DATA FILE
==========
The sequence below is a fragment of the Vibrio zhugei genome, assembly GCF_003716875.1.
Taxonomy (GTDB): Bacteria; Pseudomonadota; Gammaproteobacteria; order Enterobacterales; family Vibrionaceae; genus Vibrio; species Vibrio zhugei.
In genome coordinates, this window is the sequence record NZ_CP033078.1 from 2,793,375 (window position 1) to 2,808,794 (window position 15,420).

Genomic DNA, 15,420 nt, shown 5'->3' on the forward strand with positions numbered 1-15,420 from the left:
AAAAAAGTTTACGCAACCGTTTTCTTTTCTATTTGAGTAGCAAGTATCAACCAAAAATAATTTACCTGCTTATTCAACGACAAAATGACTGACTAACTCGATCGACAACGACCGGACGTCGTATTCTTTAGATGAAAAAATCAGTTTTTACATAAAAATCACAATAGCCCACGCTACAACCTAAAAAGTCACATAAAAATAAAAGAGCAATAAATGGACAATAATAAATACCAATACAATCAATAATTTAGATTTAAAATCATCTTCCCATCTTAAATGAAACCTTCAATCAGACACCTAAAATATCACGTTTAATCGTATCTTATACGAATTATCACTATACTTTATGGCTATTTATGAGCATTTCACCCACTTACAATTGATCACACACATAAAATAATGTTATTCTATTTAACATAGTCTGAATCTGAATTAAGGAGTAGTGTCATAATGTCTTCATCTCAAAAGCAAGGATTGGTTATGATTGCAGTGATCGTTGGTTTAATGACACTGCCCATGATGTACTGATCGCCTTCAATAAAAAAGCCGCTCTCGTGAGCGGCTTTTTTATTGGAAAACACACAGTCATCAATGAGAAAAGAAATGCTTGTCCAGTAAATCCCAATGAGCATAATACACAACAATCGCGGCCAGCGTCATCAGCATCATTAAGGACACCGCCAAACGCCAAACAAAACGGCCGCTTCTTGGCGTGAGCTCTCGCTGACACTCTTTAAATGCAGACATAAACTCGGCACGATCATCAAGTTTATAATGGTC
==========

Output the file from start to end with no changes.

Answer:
The sequence below is a fragment of the Vibrio zhugei genome, assembly GCF_003716875.1.
Taxonomy (GTDB): Bacteria; Pseudomonadota; Gammaproteobacteria; order Enterobacterales; family Vibrionaceae; genus Vibrio; species Vibrio zhugei.
In genome coordinates, this window is the sequence record NZ_CP033078.1 from 2,793,375 (window position 1) to 2,808,794 (window position 15,420).

Genomic DNA, 15,420 nt, shown 5'->3' on the forward strand with positions numbered 1-15,420 from the left:
AAAAAAGTTTACGCAACCGTTTTCTTTTCTATTTGAGTAGCAAGTATCAACCAAAAATAATTTACCTGCTTATTCAACGACAAAATGACTGACTAACTCGATCGACAACGACCGGACGTCGTATTCTTTAGATGAAAAAATCAGTTTTTACATAAAAATCACAATAGCCCACGCTACAACCTAAAAAGTCACATAAAAATAAAAGAGCAATAAATGGACAATAATAAATACCAATACAATCAATAATTTAGATTTAAAATCATCTTCCCATCTTAAATGAAACCTTCAATCAGACACCTAAAATATCACGTTTAATCGTATCTTATACGAATTATCACTATACTTTATGGCTATTTATGAGCATTTCACCCACTTACAATTGATCACACACATAAAATAATGTTATTCTATTTAACATAGTCTGAATCTGAATTAAGGAGTAGTGTCATAATGTCTTCATCTCAAAAGCAAGGATTGGTTATGATTGCAGTGATCGTTGGTTTAATGACACTGCCCATGATGTACTGATCGCCTTCAATAAAAAAGCCGCTCTCGTGAGCGGCTTTTTTATTGGAAAACACACAGTCATCAATGAGAAAAGAAATGCTTGTCCAGTAAATCCCAATGAGCATAATACACAACAATCGCGGCCAGCGTCATCAGCATCATTAAGGACACCGCCAAACGCCAAACAAAACGGCCGCTTCTTGGCGTGAGCTCTCGCTGACACTCTTTAAATGCAGACATAAACTCGGCACGATCATCAAGTTTATAATGGTC